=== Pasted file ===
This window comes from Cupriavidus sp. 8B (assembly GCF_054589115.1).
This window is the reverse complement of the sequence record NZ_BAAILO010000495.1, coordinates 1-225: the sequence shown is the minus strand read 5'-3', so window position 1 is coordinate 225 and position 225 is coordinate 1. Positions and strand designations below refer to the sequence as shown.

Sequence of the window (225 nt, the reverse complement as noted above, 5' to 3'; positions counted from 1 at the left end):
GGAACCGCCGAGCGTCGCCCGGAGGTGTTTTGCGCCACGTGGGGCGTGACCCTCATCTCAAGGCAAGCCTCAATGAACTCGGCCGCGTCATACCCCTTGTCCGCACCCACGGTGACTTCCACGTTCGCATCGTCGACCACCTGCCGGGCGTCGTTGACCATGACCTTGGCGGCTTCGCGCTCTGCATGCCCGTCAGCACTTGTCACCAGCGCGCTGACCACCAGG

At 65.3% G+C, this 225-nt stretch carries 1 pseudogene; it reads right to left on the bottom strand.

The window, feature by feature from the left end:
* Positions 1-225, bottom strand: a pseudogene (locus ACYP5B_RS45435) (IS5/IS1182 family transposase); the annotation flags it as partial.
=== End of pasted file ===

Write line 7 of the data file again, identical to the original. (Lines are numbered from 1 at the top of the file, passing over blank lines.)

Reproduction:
* Positions 1-225, bottom strand: a pseudogene (locus ACYP5B_RS45435) (IS5/IS1182 family transposase); the annotation flags it as partial.